Image of white doors opening into white room with wood floor and all-cap text of the word "room" in red at the top of the doorway

Appearance Wrap-Up: “Room: A Literary Reading” at Antigone Books

Last Friday, I and two other writers from the Writers Studio Tucson had the singular opportunity to read our fiction and poetry that we wrote in response to a spooky prompt by guest judge Ted McLoof for the third annual “Write-to-Read” contest:

“Three people wake up in a room. They have no idea how they got there. They have no idea how to get out of it. They have no idea how long they’ve been there. But they only have until midnight to get out…”

We read at Antigone Books, a great setting for such events. The staff there was fantastic, including Kate Stern who was very kind, helpful, and knowledgeable. After she and then Writers Studio Tucson Director and instructor Reneé Bibby kicked off the night with opening remarks, Ted McLoof spoke briefly about the contest prompt and the submissions he had selected.

Kay Murrens read “Where We Are Silence,” her poem about a room, the women there telling about their own experiences as women, and waiting for God. The last line was a gorgeous expansive moment about God entering the room after the other women had left.

Jennifer Makowsky read her short story “Room 6016,” a thrilling story about three people in a room who think they recognize each other but cannot recall for sure or how they got there. The details of the room were perfect, the story full of surprises, and there was a moment related to that number in the title that led me to gasp out loud.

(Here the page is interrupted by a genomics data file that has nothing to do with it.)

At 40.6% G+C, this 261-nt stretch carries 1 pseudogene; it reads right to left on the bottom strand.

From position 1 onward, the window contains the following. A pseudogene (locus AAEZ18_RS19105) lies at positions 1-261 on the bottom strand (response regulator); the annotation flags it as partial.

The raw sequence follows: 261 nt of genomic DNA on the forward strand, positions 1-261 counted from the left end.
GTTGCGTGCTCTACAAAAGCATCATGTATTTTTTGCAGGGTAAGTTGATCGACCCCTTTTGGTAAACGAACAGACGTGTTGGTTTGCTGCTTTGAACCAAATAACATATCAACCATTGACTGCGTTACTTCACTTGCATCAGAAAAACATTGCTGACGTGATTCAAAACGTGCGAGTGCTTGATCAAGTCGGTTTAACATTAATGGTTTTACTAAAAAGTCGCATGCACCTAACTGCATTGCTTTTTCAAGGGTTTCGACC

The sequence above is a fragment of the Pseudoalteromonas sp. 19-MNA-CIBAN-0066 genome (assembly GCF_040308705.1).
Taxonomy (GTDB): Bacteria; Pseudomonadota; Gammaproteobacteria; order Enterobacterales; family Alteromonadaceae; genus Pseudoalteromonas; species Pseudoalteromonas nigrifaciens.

I finished the evening by reading my poem “These Are the Animals You May Eat.” I was ridiculously nervous before I started and had to keep pinching the skin between my thumb and index finger to make sure I didn’t faint. My wonderful coworker, Sarah, brought me a cup of water, the kindness of the act helped to calm my nerves a little, and then I stood up to head toward the podium. Once I started reading, I relaxed and got into the horror and voices of my five-part poem. Another coworker, Audrie, filmed the opening minutes of my reading; I have embedded her video above.

I’m grateful to everyone who attended. It was quite the crowd, much larger than I expected. I cannot thank my coworkers enough, or my fellow writers and everyone at the Writers Studio Tucson and Antigone Books. It was a night of nerves, surprises, and appreciation for all the people who surround and support me.

Published by

Richard Leis

Richard Leis is a writer and poet living in Tucson, Arizona. His poetry has been published in Impossible Archetype and is forthcoming from The Laurel Review. His essays about fairy tales and technology have been published on Tiny Donkey and Fairy Tale Review’s “Fairy-Tale Files“.

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